It is common knowledge that eating a healthy diet and exercising regularly is needed to have a healthy and strong body. Without exercise, the general condition of the body suffers. Without a healthy diet, we lack the calories and nutrients we need for physical and mental health. However, air is arguably more important that diet and exercise. Because we work hard to earn money to buy food (or work hard to grow food to eat), we have learned to value food. Air is free, and so it is easy to forget its importance, but we can go far longer without food and water than we can go without air. Breathing (along with digestion, sleeping patterns, and blood and lymph flow) is a part of the body's cyclic patterns, but is often overlooked and rarely practiced. Daoist breathing exercises are breathing practices designed to activate the diaphragm muscle, expand the lungs, and invoke the body's innate relaxation response. There are four major types of breathing (调息tiao xi) used in Daoist practice. These are natural breathing, reverse breathing, dantian breathing, and embryonic breathing. These breathing practices can be used on their own as a spiritual meditation practice, or used to compliment your martial arts training, allowing your to reach a deeper level of mental and physical health.
1. Began private training at the professional Koei-Kan Karate-Do academy on State St. Santa Barbara. Upon acceptance into the dojo, Liddell starting the basic program of striking / kicking / and defensive tactics in and around the traditional atmosphere of the Koei-Kan dojo.
When most people think of recent Iron Palm Masters the only person who comes to mind is Lee Ying Arng the author of “Iron Palm in 100 days”. Of course we all know the legend of Ku Yu Cheung also called Ru Gu Zhang in Mandarin. But somebody who has gone under the radar is Sifu James McNeil. Sifu McNeil is really a legend in his own right, for years he has instructed his students at his Little Nine Heaven Taoist Institute in various styles of Kung Fu and of course Iron Palm techniques. Sifu McNeil has demonstrated over the years similar techniques and power as the legend himself Ku Yu Chueng.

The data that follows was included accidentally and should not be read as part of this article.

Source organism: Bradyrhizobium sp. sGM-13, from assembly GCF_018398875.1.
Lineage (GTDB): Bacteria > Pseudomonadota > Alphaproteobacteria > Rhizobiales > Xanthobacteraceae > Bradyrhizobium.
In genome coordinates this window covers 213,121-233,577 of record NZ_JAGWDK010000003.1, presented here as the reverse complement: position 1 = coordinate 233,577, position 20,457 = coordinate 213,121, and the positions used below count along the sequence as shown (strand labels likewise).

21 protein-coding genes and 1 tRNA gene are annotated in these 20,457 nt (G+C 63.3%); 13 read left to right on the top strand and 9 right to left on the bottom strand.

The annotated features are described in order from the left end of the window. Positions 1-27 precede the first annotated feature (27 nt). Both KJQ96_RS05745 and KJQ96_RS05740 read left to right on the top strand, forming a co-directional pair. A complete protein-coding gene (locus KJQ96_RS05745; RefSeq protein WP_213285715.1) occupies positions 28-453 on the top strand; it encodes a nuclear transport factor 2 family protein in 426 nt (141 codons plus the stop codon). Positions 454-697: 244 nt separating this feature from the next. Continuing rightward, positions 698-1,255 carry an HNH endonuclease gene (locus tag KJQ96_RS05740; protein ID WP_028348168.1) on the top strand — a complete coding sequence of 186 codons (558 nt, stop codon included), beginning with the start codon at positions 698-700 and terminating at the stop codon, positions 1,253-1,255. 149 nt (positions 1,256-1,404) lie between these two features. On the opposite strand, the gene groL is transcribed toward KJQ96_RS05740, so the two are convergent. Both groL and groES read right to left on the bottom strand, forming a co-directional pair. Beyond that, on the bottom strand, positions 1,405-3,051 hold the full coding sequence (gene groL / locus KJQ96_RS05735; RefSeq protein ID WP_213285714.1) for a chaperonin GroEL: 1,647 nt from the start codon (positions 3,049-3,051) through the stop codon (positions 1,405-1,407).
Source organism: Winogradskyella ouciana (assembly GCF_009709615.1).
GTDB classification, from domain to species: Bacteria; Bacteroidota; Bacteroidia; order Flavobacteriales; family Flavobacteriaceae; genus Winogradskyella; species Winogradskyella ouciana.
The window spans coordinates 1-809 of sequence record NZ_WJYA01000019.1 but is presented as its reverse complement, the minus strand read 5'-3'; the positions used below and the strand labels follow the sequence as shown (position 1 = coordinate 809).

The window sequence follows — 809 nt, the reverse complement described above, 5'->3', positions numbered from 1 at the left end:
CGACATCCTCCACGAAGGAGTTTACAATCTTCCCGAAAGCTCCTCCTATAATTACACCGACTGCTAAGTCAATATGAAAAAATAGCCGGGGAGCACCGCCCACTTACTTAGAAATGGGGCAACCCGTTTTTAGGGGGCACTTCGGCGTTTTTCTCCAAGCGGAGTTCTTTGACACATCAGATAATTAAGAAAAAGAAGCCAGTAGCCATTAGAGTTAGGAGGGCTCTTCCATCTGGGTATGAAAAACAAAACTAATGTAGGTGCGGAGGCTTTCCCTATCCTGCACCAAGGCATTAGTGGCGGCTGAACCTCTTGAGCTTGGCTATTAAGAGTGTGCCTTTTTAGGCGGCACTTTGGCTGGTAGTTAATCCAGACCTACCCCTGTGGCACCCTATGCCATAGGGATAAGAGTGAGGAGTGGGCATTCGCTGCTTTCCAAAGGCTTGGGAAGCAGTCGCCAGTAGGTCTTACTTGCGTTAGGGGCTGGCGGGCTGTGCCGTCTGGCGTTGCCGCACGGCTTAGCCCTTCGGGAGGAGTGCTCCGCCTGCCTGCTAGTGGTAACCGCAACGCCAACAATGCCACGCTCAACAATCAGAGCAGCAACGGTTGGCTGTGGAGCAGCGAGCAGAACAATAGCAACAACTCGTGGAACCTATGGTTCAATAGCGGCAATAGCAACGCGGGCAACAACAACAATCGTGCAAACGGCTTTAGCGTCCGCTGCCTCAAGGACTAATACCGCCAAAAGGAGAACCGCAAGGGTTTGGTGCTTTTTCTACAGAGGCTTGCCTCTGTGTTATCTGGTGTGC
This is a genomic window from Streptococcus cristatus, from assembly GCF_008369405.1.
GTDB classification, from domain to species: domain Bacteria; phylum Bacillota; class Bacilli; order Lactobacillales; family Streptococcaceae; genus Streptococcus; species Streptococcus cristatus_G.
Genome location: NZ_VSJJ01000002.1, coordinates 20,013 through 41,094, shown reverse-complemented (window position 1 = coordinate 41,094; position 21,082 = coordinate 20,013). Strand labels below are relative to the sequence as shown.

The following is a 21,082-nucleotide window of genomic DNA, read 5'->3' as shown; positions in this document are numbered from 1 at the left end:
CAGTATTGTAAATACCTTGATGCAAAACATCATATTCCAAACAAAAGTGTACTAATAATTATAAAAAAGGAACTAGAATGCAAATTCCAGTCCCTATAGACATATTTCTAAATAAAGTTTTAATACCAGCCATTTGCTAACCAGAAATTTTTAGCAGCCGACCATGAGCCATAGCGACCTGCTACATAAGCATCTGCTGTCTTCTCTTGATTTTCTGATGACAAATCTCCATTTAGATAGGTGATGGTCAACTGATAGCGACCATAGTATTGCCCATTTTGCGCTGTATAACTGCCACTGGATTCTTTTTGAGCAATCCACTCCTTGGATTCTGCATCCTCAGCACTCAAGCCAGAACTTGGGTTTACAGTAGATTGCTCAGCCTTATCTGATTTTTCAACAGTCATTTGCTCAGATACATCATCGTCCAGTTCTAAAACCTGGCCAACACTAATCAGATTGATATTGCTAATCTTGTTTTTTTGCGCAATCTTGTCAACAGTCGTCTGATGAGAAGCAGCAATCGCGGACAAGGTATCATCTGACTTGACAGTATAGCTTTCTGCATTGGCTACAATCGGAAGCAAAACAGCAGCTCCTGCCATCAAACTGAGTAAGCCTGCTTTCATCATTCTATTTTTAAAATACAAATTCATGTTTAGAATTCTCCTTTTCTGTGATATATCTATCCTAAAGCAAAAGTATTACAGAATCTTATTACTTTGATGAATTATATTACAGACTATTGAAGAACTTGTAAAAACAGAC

Kenjutsu, as opposed to Iaido and Kendo is the art of using a live blade in combat. It is not a sport or 'do' (way). In medieval Japan, the Kenjutsu practitioner's focus was on cutting down an opponent without sustaining any injury to himself. Like any type of live blade work, the situation was do or die, therefore, the swordsman must be sure that when the blade strikes in the heat of battle it cuts clean and sure from whatever posture or position they are in. Although this has little application in today's society, serious students of sword work should focus on the intent of the sword rather mimic the actions. One practical application of the sword today is in tameshigiri. Tameshigiri is literally test cutting, but it is not enough to statically cut a straw target. Tameshigiri should also be a test...
An excerpt from "The Japanese Way of the Artist" by H. E. Davey
If the Ways can be considered philosophies, then they are “philosophies” with a physical expression, or philosophies discovered through their physical expression. Chado (tea ceremony), shodo (calligraphy), kado (flower arrangement), and others can be thought of as Ways of art and life whose physical expression is keiko, or “practice.” But what constitutes keiko and why? Let us turn to kata, which are the means through which the Ways are practiced.
Kata means “form,” in the sense of a prearranged form or formal pattern. In shodo, students strive to make exact copies of tehon, which are either books of classic calligraphy or samples of their sensei’s brush writing. In sumi-e, “ink painting,” every novice copies a specific painting and isn’t allowed to progress to the next subject of study until the copy is exact. In the tea ceremony, chado disciples must work through a set series of rituals two centuries old, and in the martial Ways, practitioners endlessly repeat established combat sequences.
Yet even in Japan, there are those who claim that, in the martial arts, for example, fixed, predictable kata do not correspond to real-life combat. Similar comments could be made regarding the kata of many Japanese arts, not just budo. And these critics are correct in that the kata of any Do are artificial to the extent they are predetermined. They are incorrect, however, in supposing that practicing kata is inefficient and cannot lead to spontaneous action.
Too many karate-ka today relegate kata to a secondary status behind practice of kumite. This is a mistake. This view, I believe, represents a profound misunderstanding of kata’s role and purpose.
Kata should instead be the foundation of karate training. Why? Three Points of discussion:
- Philosophy & Zen
- Relationship to sports karate
- A time chest of advanced self defense techniques for black belts
Kata allows students to share a pool of knowledge which the greatest karate-ka of the past, and present, have used to study the Way. The kanji (Chinese character) for kata can be interpreted as a pictograph representing a bamboo lattice window. Sunlight can shine through such a window leaving a pattern which is defined by not only light but also the presence of shade.
This “Yin-Yang” essence in kata is noted in such opposites as fast/slow, hard/soft & still/movement. For example, at the...
It is true that In California the law allows a person to kill an assailant in self-defense.
But, are these two statements true or false?
In California, a person claiming self-defense...